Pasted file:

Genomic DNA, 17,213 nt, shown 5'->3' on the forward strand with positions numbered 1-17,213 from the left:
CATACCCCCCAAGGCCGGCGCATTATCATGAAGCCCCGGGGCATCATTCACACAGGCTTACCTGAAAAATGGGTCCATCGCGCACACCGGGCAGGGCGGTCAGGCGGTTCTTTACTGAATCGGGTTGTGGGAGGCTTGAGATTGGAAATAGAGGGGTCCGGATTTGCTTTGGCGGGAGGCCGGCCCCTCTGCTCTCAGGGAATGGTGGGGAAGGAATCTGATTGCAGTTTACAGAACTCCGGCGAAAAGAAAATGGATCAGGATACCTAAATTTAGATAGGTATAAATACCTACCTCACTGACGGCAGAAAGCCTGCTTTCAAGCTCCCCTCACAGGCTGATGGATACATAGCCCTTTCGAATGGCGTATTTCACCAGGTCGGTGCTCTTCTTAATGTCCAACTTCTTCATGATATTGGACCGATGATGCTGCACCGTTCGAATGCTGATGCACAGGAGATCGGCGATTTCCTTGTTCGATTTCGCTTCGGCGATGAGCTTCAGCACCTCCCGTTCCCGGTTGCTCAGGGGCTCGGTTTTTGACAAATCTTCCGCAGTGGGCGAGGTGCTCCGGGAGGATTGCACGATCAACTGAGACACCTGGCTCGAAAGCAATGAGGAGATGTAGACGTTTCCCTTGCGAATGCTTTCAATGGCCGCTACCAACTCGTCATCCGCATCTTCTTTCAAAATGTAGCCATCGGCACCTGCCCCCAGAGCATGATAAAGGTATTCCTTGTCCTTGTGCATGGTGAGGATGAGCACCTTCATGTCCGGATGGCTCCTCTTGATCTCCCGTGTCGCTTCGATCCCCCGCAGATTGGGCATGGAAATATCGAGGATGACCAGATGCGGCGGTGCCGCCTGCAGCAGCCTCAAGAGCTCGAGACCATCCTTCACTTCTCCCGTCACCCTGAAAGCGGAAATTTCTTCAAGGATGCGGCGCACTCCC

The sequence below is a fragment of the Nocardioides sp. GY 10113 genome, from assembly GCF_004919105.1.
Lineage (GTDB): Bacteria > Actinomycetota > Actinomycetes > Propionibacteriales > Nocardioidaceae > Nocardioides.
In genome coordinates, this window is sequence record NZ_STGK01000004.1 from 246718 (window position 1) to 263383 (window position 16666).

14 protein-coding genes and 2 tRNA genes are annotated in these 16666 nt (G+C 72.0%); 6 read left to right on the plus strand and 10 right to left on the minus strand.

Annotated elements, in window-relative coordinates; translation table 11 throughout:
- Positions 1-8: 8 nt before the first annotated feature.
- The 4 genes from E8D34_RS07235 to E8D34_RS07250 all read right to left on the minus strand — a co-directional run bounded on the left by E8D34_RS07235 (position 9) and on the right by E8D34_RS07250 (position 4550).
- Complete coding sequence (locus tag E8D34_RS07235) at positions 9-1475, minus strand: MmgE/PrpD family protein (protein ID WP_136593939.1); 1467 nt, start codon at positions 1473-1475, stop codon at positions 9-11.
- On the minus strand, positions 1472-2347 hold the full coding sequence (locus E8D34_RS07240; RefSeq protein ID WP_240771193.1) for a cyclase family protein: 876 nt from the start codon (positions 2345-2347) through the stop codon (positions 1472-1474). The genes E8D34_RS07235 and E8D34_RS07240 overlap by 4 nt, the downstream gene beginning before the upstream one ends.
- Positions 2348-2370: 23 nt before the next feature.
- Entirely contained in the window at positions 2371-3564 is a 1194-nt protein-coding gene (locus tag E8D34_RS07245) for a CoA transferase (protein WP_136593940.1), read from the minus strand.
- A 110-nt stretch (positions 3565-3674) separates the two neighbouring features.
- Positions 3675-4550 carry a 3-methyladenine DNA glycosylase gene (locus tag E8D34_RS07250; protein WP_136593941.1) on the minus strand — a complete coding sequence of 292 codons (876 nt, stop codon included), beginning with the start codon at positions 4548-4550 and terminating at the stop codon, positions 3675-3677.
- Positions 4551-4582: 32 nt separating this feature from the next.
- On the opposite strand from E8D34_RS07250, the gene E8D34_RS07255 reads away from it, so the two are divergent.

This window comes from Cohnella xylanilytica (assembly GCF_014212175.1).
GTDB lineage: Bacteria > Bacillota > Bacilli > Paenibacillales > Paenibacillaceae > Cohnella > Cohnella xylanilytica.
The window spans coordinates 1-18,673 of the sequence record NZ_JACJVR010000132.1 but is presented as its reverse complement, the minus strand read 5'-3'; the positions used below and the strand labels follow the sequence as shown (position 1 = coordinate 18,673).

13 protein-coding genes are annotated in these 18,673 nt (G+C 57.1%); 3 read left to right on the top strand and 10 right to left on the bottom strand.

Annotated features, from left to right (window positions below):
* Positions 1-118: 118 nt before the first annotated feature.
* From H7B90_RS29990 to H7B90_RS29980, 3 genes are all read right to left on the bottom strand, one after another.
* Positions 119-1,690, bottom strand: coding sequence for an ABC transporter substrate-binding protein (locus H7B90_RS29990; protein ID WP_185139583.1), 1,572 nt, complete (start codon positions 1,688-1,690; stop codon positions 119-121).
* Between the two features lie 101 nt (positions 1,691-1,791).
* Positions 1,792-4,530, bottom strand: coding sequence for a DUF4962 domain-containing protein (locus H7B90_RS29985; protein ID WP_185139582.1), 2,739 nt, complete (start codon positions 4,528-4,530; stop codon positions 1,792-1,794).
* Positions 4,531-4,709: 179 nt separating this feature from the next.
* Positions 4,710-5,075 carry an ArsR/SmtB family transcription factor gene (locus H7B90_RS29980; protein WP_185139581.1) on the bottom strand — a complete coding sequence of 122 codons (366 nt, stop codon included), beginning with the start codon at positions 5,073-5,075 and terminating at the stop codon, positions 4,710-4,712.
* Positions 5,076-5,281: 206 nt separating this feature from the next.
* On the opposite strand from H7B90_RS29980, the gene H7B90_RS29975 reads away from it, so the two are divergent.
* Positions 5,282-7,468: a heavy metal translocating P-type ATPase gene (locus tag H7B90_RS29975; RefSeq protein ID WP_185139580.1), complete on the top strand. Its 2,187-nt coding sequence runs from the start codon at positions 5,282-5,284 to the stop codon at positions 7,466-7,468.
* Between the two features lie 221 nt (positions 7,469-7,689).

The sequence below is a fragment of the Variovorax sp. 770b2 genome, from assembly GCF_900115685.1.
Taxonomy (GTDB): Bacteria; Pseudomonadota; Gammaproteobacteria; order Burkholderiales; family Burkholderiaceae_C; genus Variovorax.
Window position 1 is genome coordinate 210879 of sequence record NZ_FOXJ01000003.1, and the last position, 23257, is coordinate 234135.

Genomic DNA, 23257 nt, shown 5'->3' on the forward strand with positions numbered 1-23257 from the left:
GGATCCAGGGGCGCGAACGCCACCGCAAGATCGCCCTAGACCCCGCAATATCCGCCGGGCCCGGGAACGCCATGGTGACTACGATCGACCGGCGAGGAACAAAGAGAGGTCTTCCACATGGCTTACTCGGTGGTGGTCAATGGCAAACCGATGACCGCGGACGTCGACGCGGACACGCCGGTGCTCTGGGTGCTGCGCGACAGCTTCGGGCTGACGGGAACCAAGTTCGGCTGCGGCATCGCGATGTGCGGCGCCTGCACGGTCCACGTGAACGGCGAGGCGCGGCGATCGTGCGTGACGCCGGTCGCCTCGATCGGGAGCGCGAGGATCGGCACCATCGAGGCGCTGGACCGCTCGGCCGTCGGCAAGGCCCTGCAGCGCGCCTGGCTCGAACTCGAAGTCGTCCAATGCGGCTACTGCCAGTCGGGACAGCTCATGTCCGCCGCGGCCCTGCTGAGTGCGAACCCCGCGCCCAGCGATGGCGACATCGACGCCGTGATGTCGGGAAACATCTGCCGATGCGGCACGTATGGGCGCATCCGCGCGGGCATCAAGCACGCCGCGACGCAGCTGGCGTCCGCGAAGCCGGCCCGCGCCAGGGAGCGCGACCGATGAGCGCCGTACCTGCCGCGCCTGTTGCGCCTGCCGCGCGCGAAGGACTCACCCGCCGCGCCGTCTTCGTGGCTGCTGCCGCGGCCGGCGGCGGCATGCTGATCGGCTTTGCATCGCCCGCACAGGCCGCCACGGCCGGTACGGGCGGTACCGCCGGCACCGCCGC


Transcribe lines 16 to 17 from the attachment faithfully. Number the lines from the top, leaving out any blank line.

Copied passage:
- Positions 4551-4582: 32 nt separating this feature from the next.
- On the opposite strand from E8D34_RS07250, the gene E8D34_RS07255 reads away from it, so the two are divergent.